Andrine Mendez on How Pling Is Bringing Healthy and Local Snack Options in Kerala

Andrine Mendez, is an entrepreneur who has attracted FDI with his previous ventures and has sold a three-year-old brand to a French group. His latest venture is Pling, which aims to create world class ethnic Indian snacks, while staying true to its Kerala roots.  The flagship products of the company are flavoured banana crisps, flavoured roasted peanuts, and peanut candy. The products will be launched in late July.  In conversation with Raghul Sudheesh,  Andrine talks about his expertise in branding and exploring the FMCG space in Kerala. 

 

How did the B. Tech graduate Andrine Mendez turn into a serial entrepreneur?
B.Tech actually taught me the art of management. On an everyday basis, crisis management, people management, leadership, failure management, and being street smart were the key components behind surviving an engineering degree. In fact, it is the best management course out there. I have this notion that engineers can be excellent entrepreneurs, because both finally do the same thing – solve problems or find solutions.
My B.Tech degree shaped the entrepreneur in me, made me realise that I am good at working on my own, than working for someone else. I learned teamwork and coping with failures in those four years (wrote 120+ papers, instead of 64 papers).

 

 Your last venture was in the media/branding industry and now you shifted to the FMCG sector?
I wanted to do something new, learn something new, and make something new. I’m in a constant state of being unsettled and have a personality of doing and conquering. Moving on has a lot to do with the switch in domain.

 

Can you tell us more about this shift?
Every day is a new challenge, a new learning. I had to let my ego go after having done something successfully, nearly undo all the learning and attitude, and start from scratch. It was not easy. After saltmangotree got acquired, I got cozy and was in my comfort zone. There was good pay coming in every month. I just had to do what I do best. It was around this time that I met my better half, who actually helped me go back to the state of being ‘unsettled’.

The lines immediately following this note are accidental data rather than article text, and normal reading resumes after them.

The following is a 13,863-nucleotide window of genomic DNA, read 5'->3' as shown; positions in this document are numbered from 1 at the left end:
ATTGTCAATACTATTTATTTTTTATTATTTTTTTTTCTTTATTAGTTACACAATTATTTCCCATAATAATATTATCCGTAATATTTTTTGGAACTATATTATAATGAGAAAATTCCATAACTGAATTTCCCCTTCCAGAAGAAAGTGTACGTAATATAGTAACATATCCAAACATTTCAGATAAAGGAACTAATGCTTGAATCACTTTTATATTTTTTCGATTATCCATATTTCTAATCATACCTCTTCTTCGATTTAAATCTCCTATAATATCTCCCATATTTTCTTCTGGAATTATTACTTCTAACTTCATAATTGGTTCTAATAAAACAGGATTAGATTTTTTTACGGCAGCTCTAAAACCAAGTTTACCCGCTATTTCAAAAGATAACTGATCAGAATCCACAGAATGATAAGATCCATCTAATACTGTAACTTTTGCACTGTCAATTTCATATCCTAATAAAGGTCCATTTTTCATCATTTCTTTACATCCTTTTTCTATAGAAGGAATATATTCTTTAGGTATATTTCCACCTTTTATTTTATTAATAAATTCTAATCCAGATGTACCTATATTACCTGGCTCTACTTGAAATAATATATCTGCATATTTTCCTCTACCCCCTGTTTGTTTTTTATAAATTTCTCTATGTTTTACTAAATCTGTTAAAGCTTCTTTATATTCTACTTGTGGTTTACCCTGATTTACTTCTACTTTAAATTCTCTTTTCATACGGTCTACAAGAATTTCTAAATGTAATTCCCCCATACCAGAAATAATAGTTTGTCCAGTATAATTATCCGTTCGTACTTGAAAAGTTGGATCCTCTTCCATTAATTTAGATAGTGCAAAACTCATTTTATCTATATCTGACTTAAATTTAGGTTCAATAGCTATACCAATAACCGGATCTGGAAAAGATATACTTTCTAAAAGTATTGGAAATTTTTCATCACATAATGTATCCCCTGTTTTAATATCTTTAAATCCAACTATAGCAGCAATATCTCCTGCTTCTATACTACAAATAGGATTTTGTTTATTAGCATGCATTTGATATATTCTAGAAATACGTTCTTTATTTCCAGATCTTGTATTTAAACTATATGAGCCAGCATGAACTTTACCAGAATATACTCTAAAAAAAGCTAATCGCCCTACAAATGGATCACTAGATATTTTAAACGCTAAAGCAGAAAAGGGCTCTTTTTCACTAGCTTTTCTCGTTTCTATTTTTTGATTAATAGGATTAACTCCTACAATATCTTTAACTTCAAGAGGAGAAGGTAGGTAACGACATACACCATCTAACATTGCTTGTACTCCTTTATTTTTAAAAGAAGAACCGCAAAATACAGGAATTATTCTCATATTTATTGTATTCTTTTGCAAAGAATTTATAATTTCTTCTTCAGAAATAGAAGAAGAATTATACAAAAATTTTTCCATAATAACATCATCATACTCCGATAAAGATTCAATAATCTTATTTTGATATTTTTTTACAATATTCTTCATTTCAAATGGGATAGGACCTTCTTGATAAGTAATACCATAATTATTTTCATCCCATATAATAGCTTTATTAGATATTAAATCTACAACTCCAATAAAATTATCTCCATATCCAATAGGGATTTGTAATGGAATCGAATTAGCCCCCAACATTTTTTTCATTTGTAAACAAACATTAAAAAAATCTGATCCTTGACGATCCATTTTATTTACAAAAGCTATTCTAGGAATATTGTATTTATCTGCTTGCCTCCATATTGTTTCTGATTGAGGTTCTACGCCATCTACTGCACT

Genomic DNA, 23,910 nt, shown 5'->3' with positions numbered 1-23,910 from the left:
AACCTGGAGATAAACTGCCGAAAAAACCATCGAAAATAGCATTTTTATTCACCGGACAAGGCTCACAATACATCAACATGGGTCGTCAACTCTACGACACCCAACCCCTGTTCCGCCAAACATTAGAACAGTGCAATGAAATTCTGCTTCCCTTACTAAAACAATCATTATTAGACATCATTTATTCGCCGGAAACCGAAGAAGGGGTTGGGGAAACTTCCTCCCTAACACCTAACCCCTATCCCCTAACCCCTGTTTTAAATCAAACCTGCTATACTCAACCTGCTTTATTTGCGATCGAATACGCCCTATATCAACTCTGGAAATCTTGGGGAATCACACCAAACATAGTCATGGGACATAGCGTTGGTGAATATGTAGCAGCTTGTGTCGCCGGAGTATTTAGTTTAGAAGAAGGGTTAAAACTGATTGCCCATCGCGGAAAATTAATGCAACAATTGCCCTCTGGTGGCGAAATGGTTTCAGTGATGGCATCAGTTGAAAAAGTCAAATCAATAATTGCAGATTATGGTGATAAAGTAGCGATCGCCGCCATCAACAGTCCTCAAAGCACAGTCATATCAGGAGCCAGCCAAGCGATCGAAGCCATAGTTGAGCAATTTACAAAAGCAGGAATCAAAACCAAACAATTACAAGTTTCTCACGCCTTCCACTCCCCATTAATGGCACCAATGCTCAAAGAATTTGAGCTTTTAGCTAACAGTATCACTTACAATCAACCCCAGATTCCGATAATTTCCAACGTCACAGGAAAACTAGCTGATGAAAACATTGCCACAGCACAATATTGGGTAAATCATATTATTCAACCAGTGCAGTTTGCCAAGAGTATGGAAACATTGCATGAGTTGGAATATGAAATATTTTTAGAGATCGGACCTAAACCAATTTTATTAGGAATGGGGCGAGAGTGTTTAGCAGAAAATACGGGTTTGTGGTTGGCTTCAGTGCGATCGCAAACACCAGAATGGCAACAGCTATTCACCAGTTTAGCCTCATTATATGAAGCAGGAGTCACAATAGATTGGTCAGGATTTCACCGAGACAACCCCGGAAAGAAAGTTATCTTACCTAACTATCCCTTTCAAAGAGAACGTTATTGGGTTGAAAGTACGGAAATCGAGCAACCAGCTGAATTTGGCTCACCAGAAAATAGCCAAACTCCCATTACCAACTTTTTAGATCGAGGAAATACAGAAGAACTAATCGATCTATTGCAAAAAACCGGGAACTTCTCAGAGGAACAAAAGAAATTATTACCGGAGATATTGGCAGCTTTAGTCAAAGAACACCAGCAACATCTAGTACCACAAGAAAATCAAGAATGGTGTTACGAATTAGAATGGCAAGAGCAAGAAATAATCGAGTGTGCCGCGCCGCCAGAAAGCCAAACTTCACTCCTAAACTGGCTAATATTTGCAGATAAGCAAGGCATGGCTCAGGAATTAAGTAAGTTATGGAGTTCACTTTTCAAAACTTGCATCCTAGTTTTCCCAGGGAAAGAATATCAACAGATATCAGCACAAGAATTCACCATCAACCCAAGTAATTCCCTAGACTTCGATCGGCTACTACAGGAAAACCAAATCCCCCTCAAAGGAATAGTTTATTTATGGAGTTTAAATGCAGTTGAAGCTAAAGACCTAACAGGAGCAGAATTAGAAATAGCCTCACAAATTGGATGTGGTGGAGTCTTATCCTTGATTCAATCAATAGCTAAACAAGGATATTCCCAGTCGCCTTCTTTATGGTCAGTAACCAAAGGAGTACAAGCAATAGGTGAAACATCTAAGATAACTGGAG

I exited the company I started and explored new terrains. A technology product was the first option.
Getting out of the services industry was of course the anchor thought behind this. After having run an advertising agency for five years, I realised that a business model that is based on your own intellect or human intellect in general is not a one.
I am not the guy who wants to make quick money. Doing business and not working in a corporate is all about freedom and scalability. It’s about making money while you sleep. Else, you might as well work for someone else.

 

 How did you come up with the idea of Pling?
While having quit saltmangotree, I started an initiative called The Kitchen and through this, I met successful and failed entrepreneurs. In fact, food or FMCG was never the plan until I realised this tech stuff isn’t for me. I strongly started following a food entrepreneur friend of mine – Kiran Kumar (Life Tree Agro), who has been passionately working on the project for five long years.
I realised that I could leverage my expertise in branding, sales and marketing and also leverage the expertise of my friends in the FMCG space. An important factor in any business for me is that it has to be pro-Kerala or have a Kerala connection. So, the first plan was to launch tender coconut water, with Kiran doing the manufacturing for me. I went deep and realised that almost all food processing units in the State only use nearly 20-30% production capacity. I started looking for a concept/name which is universal, so that I could sell beverages to toothpaste under the same brand. The search ended in what you see now as ‘Pling’

 

Can you tell us about Pling’s present products?
Though we started with tender coconut water, we decided to make banana crisps our master product, after a lot of research and economic viability study. We launch with banana crisps and peanuts to begin with, which will be followed by chocolates, beverages, organic spices, etc.

 

Can you give details about the sourcing of raw material and production?
The key factor is that all raw material is sourced from Kerala, which is good news for the farming community. The banana comes from farmers in Wayanad and so do the organic spices. The production units are in the districts of Malappuram, Muvattupuzha, Kottayam, and Wayanad.

 

Which is the market Pling is aiming to capture?
It’s a tricky question with the present single-brand strategy, because we will have products in multiple domains/markets. However, we hope to capture 10% of the ethnic snack market in India in the next 3 years.

 

Where do you see Pling, three to five years from now?
We want to be a 40-crore company in three years and launch at least 150 SKUs. We also want to have a presence in India, UAE and Europe.
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